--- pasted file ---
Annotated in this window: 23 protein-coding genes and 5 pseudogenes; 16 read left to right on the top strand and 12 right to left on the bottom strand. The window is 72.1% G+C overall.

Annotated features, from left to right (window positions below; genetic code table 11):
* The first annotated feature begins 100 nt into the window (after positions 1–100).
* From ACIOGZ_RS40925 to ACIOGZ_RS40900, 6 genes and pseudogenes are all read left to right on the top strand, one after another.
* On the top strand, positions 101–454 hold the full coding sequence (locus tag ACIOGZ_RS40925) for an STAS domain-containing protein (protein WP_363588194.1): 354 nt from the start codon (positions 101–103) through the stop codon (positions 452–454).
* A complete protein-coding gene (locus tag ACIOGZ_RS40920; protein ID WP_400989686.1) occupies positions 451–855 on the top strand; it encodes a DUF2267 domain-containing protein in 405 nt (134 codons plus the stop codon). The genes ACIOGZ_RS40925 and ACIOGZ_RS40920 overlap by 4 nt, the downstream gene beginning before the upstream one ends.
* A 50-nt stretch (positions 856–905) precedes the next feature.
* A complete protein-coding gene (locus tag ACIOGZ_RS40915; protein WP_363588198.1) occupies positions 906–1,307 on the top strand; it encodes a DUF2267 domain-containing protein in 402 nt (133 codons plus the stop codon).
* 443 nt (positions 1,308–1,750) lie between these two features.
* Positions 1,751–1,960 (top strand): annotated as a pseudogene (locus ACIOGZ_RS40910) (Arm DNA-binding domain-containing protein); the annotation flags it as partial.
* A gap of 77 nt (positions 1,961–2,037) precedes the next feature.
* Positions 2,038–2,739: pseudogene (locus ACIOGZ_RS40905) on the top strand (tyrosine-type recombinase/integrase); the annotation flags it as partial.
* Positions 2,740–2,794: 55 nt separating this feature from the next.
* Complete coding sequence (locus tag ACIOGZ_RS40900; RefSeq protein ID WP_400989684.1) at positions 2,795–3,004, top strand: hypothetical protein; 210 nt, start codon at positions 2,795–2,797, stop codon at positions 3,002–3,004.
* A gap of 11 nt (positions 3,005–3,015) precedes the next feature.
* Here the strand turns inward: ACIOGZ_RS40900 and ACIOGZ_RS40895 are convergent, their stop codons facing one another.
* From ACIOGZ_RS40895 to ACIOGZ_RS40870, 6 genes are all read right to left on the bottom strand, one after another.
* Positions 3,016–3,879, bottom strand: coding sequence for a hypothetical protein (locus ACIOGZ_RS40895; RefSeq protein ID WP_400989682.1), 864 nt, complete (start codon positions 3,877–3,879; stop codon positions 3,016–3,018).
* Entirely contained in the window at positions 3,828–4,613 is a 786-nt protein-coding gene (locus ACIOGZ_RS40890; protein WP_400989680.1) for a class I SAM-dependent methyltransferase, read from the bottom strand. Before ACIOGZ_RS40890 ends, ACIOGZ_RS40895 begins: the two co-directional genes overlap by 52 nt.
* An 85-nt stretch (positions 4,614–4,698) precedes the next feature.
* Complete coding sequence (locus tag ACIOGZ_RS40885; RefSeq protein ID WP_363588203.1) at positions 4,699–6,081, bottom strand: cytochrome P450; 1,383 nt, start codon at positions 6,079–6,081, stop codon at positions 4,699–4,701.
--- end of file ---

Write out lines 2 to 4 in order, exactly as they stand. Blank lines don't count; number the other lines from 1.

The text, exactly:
Annotated features, from left to right (window positions below; genetic code table 11):
* The first annotated feature begins 100 nt into the window (after positions 1–100).
* From ACIOGZ_RS40925 to ACIOGZ_RS40900, 6 genes and pseudogenes are all read left to right on the top strand, one after another.